autobuild failure due to python replication tests - why ?

Jeremy Allison jra at
Tue Aug 2 02:28:57 UTC 2016

On Tue, Aug 02, 2016 at 01:39:50PM +1200, Garming Sam wrote:
> Not to disagree, but I think there's a number of points to raise
> with the approach.

Well you *are* disagreeing, but that's ok :-).

> Turning off the tests, in this case particularly, probably means
> turning over 50 tests, each of which may or may not actually trigger
> this particular failure. Blanket bans on tests I don't think
> necessarily does anyone any good, especially since tests are not
> created equally. Some are definitely more important than others and
> some are definitely not as easy to individually knownfail (or rather
> move to flapping). In part, the test is to blame, but it's not
> necessarily easy to write such a targeted test.

Problem is this specific test just wasted 3+ hours.
I don't have lots of 3+ hours left to waste (I'm a
lot older than you :-).

And there was no error message that meant I could
do *anything* or address anything. Just resubmit.

Volker has just ended up using a cron job to automatically
resubmitt autobuilds when they fail.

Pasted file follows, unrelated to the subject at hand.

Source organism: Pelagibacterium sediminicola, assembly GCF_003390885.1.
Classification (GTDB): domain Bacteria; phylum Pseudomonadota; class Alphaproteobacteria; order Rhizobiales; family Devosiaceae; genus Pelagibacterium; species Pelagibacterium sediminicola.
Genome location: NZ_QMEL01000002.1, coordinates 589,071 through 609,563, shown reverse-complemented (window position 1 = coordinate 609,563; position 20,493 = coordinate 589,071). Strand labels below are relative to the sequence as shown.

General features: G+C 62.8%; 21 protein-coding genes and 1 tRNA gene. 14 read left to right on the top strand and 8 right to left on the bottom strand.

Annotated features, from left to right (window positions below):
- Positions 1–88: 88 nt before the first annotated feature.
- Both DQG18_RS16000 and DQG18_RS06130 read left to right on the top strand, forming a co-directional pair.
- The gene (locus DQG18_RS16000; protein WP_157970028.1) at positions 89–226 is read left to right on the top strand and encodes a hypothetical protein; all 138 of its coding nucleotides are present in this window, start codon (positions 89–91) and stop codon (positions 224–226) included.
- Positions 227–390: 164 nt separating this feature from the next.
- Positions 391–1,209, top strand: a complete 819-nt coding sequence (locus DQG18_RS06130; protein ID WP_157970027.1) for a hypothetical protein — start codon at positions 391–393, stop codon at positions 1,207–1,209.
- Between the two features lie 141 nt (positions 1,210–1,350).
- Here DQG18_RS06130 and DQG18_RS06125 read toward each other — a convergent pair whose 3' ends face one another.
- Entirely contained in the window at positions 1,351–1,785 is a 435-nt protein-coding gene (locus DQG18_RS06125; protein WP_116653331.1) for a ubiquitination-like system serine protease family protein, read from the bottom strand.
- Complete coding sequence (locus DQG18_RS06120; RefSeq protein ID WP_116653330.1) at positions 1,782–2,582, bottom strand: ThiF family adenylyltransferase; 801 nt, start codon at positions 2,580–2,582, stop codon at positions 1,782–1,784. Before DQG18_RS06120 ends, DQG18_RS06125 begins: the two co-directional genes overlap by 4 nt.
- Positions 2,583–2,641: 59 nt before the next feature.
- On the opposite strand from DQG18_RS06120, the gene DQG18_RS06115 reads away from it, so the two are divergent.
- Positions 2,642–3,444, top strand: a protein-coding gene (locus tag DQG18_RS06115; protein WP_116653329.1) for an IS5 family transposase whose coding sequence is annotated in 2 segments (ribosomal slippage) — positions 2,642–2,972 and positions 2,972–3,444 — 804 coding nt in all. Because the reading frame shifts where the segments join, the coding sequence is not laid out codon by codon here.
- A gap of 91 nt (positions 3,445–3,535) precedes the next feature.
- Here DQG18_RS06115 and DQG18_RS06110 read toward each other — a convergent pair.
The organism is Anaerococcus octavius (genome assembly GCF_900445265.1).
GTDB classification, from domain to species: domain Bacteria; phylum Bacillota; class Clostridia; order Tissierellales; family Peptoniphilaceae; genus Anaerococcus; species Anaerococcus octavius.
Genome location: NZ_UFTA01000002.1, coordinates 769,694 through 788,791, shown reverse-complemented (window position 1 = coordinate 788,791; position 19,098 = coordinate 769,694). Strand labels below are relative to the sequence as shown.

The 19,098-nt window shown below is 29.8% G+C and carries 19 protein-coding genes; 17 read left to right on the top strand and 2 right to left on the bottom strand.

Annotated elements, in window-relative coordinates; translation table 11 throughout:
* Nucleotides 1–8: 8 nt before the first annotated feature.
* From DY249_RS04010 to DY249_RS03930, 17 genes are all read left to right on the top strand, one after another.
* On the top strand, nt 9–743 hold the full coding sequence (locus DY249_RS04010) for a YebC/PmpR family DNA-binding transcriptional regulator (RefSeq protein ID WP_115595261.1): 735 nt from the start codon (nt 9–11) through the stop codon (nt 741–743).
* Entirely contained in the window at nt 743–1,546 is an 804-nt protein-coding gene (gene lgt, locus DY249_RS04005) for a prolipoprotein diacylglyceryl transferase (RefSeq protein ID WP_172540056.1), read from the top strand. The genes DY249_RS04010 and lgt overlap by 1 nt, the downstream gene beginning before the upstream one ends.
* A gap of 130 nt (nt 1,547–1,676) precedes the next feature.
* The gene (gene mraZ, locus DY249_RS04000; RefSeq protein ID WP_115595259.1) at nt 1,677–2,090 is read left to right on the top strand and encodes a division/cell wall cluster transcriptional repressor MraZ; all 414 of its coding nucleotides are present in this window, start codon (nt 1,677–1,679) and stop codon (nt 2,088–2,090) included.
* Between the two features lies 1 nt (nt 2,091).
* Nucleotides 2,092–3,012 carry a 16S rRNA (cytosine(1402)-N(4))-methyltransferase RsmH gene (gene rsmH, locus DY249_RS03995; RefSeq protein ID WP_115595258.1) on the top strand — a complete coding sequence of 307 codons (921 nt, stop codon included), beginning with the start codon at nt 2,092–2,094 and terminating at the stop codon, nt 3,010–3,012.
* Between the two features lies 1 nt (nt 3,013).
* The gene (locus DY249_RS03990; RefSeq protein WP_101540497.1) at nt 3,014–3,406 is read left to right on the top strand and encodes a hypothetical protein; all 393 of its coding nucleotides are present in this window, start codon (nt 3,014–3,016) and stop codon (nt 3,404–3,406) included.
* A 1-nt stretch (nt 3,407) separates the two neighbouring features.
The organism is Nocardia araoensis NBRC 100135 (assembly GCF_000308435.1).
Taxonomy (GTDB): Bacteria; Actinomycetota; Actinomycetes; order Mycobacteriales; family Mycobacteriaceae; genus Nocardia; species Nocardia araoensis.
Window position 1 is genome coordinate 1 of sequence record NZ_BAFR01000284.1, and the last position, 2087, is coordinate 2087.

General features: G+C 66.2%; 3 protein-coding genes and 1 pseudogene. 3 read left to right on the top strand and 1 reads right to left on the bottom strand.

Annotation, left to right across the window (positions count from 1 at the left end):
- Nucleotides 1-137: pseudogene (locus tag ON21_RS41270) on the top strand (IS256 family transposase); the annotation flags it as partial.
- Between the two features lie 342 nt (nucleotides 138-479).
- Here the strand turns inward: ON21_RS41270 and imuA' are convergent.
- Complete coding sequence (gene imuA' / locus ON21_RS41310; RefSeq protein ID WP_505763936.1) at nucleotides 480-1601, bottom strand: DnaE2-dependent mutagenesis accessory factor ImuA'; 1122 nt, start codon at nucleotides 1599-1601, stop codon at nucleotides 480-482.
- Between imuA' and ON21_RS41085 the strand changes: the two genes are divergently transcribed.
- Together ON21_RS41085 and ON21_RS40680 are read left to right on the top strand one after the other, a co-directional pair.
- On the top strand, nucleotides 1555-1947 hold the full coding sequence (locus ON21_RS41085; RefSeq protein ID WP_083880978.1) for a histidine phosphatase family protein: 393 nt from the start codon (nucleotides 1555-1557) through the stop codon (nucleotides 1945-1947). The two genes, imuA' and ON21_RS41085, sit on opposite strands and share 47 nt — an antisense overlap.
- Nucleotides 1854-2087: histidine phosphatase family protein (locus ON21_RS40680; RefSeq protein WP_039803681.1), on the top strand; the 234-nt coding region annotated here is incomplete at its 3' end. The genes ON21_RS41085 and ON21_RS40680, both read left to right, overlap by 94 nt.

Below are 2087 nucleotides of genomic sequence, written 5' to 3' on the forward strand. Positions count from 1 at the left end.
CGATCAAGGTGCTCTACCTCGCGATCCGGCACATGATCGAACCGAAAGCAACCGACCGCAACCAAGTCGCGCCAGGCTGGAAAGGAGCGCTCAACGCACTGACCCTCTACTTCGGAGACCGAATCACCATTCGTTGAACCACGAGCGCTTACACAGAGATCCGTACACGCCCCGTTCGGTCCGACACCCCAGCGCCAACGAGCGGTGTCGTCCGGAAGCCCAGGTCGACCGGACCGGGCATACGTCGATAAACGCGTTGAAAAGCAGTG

That's one approach, but I don't like that either.

The tests *MUST* just work is they're in the autobuild
pipeline, otherwise they're just worse than useless.

My approach is a way of catagorizing which ones need
to get thrown out until they're fixed.

Note I didn't say do it immediately, keep a track of
which ones are failing and add up the times it happens.

Once it gets to an unbearable level of annoyance,
out they go. I think that's reasonable.

What *ISN'T* reasonable is tests that randomly fail.

> I think there is an importance in who actually switches off the test
> in the end. And that someone should be doing that manually. I think
> it's safe to say the flapping file, and the tests in it, are quite
> easily forgotten. You could send an email to the maintainer, and
> they might just miss it and not realize their test was moved. And it
> won't be fixed. Even if they're the one that turned it off, people
> move on to other things, they have new priorities. As much as I hate
> to see intermittent failures, they're still conscious reminders to
> actually fix something, or acknowledge that something needs to be
> fixed.
> I think there are some quite serious bugs in the flapping file, and
> we have already found and fixed some of them. And if we're going to
> put more things into it, we need the list of these tests to be on a
> higher profile.

All of the above is true - none of it is any help at all
other than saying "just resubmit the autobuild".

I'm not going to live with that anymore.

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